There has been some interesting blog chatter over the fizzling of Emergent, the organization that promotes the wholesale embrace of postmodernism within Christianity. Here’s a guy who had some high hopes expressing disappointment:
My friends and I believed that there was a massive tide of change coming. We believed that everything was going to change. We found more and more people reading books by McLaren or others and we thought the interactions with these books would change the world. We knew that there would be this new kind of Christian. We believed that Christianity was on the cusp of evolution.
So those of us who are part of this thing called emergent – who are passionate about this call to live in the kingdom of God and thrive on this conversation are wondering what do do [sic]. We already experienced the droves of deserters who left because emergent doesn’t 1. hate women like they hate women, 2. hate gays like they hate gays, or 3. believe in a certain type of hatred of God towards Jesus on the cross (or all of the above). Then there are all you guys who paved the way for this conversation to even exist saying that you are disappointed that new people joined and spoiled your fun.
Anyone who has observed it from the beginning should not be surprised that it has become fragmented. Because it began with the intentions to organize itself without a centralized leadership and was committed to an egalitarian view of authority (no one has any!) it should not come as a shock that it lost its way—whatever that was.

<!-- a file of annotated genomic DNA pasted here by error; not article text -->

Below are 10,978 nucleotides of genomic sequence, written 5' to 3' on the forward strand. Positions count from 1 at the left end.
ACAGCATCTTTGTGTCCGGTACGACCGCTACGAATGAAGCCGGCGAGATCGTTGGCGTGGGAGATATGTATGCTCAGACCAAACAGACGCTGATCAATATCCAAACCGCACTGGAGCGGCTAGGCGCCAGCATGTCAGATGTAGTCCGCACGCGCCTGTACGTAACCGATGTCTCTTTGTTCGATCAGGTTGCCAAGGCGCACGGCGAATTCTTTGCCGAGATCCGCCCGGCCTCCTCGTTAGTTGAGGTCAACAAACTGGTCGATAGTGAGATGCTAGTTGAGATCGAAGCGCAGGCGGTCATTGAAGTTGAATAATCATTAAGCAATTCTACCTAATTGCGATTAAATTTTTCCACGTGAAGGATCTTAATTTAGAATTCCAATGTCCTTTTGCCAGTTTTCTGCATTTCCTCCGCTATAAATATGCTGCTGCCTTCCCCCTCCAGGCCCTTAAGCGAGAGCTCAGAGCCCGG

The problem with “third way” avenues is that they never know how to reconcile people who really disagree over some substantial truth claims. Emergent started out as the kind of network that welcomed anyone and valued the virtue of “conversation” with any viewpoint. For a little while it seemed interesting. But it became clear rather quickly that there really wasn’t anything to talk about when things started to look like an old fashion brawl between liberals and conservatives.
I admit I was somewhat intrigued with the idea of Emergent when it all got started. But I never thought that Brian McLaren would be the midwife of a birth of progress in Christianity. There are only a couple of names in the history of Christianity that could claim to be that, and if there is anyone living today that might represent the face of change in Christianity they are probably African or Chinese.
For more on the death of Emergent and the “emerging church” see Patton.